This Is How It Ends

Written by Eva Dolan — “Eva Dolan nails it.” There. That’s the review. It’s all you need to know about this book.

Sorry? What? Yeah, OK, I guess you’re right. I should make more of an effort here. And I will. However, what I said is true. Just buy this book and read it. You might not see another British noir thriller this good for a long time to come.

So, what is it that Eva Dolan nails? Well, the storytelling, characterisation and above all timing of this book are all… um… totally nailed. This is an author one step ahead of the early adopter crime readers out there, of social issues, of publishers and of her fans. It all starts off like a crime novel should – with a body. He’s lying with a smashed head at Ella’s feet in an abandoned flat by the Thames in some vague part of West London. Soon, Molly is there too and the pair of them are hefting the dead guy into the lift shaft to plummet down a few floors and land with a dull thud.

Their evil deeds more or less done, we can enjoy the rest of the novel as it unpicks these two feminist antiheroes. Molly is a photographer deeply involved in the protest movement since Greenham Common, where the US Airforce deployed cruise missiles in the 1980s, and where a women’s camp was set up to oppose this. She lives in the block of flats where the body was disposed of and knows Ella, who is much younger, via much more recent protests. They’re both fighting the imminent demolition of the block for redevelopment and Ella has been campaigning on the ground and online to help save the building. She even squats there sometimes. The ruthless developers have bought off all but a handful of the inhabitants, so good luck with that one.

This Is How It Ends is infused with issues surrounding social justice via these characters, their friends and associates. The big sell-off of London’s social housing is central but everything from zero-hours contracts through to the Miners’ Strike seems to get a mention. The backstory plays out in flashbacks and we see Ella’s rise within the movement as she receives a broken arm when penetrating the police line at a housing demo, becomes a blogger and social media star, and later steps up to direct action, narrowly escaping jail. You might sympathise with their aims, but there’s nothing gentle in the way the author portrays the movement. Their words and actions are captured in full-on raging, vitriolic glory. As are the gnashing riot cops and steamed-up real estate moguls they protect.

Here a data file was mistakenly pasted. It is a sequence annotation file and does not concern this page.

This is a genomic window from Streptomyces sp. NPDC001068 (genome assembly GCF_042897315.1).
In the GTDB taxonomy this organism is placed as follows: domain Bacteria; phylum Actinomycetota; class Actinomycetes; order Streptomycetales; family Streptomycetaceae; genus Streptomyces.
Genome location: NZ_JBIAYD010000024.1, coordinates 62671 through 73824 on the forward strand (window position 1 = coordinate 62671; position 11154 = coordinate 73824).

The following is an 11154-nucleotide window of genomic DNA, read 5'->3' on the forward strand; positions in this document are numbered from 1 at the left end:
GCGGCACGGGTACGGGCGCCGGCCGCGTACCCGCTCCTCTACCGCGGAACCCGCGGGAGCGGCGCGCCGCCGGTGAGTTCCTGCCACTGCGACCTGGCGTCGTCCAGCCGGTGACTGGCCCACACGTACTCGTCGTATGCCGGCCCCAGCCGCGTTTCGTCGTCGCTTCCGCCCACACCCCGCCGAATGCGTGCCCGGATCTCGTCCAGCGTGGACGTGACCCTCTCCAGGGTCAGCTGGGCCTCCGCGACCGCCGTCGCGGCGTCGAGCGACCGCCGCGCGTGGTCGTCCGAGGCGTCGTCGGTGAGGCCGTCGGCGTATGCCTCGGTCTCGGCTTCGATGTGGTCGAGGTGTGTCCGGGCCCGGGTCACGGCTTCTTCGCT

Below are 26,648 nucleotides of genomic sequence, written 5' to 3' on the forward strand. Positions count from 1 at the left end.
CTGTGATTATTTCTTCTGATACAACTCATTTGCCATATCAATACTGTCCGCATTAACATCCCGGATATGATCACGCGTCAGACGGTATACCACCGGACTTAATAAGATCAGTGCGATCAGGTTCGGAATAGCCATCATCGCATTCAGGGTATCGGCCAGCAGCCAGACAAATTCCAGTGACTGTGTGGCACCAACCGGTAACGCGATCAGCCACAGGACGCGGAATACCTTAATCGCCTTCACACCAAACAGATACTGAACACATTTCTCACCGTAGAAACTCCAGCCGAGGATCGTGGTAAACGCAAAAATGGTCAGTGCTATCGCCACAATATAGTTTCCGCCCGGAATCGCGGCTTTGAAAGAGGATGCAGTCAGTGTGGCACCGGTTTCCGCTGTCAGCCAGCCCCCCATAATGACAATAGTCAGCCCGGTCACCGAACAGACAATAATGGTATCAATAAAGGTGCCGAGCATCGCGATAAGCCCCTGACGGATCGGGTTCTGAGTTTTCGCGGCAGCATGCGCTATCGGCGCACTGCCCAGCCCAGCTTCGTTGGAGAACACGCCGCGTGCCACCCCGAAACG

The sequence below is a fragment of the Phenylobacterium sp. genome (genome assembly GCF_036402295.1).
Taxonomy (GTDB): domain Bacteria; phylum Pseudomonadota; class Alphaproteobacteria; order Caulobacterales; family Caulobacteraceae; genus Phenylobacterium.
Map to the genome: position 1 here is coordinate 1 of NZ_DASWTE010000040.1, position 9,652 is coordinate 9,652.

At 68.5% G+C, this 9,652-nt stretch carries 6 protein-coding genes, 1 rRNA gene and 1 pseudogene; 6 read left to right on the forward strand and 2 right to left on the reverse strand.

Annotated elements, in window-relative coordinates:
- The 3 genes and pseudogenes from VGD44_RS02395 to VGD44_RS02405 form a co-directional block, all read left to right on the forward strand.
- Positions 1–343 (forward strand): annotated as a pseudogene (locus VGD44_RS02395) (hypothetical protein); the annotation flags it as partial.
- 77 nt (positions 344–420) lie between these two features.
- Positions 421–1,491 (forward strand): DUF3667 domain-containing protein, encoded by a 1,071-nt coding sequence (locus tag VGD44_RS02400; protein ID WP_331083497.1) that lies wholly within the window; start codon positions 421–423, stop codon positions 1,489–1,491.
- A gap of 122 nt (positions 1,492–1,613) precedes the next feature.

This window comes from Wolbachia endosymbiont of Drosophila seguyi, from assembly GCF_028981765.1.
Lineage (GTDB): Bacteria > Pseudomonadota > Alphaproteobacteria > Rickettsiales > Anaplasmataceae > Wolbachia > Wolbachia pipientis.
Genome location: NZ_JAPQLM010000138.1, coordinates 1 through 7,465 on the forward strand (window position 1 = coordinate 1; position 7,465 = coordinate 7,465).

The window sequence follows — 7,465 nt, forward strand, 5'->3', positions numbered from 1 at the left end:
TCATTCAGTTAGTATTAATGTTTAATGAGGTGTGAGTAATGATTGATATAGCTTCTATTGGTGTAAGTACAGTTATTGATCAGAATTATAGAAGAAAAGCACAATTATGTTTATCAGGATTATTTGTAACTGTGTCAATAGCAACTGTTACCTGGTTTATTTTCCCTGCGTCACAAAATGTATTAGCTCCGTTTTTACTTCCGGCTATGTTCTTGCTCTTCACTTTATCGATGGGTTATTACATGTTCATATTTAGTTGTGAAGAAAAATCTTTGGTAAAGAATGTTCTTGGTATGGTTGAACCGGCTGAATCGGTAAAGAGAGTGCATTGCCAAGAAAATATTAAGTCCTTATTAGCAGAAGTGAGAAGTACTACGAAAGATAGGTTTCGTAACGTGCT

Molly is like a second mother to Ella, who seems dominated by the men in her life. Her father, a high-ranking policeman in Co Durham, wanted her to be a copper but she’s doing the opposite. Her squeeze, Dylan, seems to control her, demanding rendezvous in random hotels and dead jealous of Molly. Her compatriot, Quinn, now hates her after being imprisoned for arson while she beat the rap. Her tormentor, Pearce, is the reason she dropped out of police college and turned her back on Daddy’s dreams. The question is, who’s the dead guy and was it really self-defence?

You won’t be able to put this book down as the tension builds between Molly and Ella. Almost immediately, Molly realises she’s being kept in the dark about this man, and maybe more. She starts to think they should have called the police in the first place. But the police would love to take down a high-profile troublemaker like Ella. Maybe Ella is just a bit mixed up and the dead man did try to rape her, so he got what was coming to him. The thing is, now Molly feels like she’s getting what’s coming to her. Not even the attention she gets from the building’s caretaker, Callum, can take her mind off it.

There are so many delectable am-I-wrong-to-think-this? moments here it’s unreal. It’s like the scene in The Talented Mr Ripley when Philip Seymour Hoffman’s character has figured out Dickie’s demise, but you’re actually rooting for Ripley to get away. What secrets these two sisters on the protest line hold, and whose are worse, it is genuinely hard to say. I think you might side with one of them, but I won’t say which.

Eva Dolan will like that reference to The Talented Mr Ripley because Patricia Highsmith is one of her biggest influences. This book can easily sit alongside Highsmith, but what’s more it gives us up-to-date characters, the real London, and an interrogation of issues from the housing crisis to police corruption and on to urban loneliness – all in 4K resolution.

So, Eva Dolan nails it.

Ruinous redevelopment projects also feature in similarly themed The Watcher by Ross Armstrong. Eva Dolan also writes a series of police procedurals set in Peterborough.

Raven Books
Print/Kindle/iBook
£3.47

CFL Rating: 5 Stars

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  1. Pingback: Review: This is How it Ends (2018) by Eva Dolan – A Crime is Afoot

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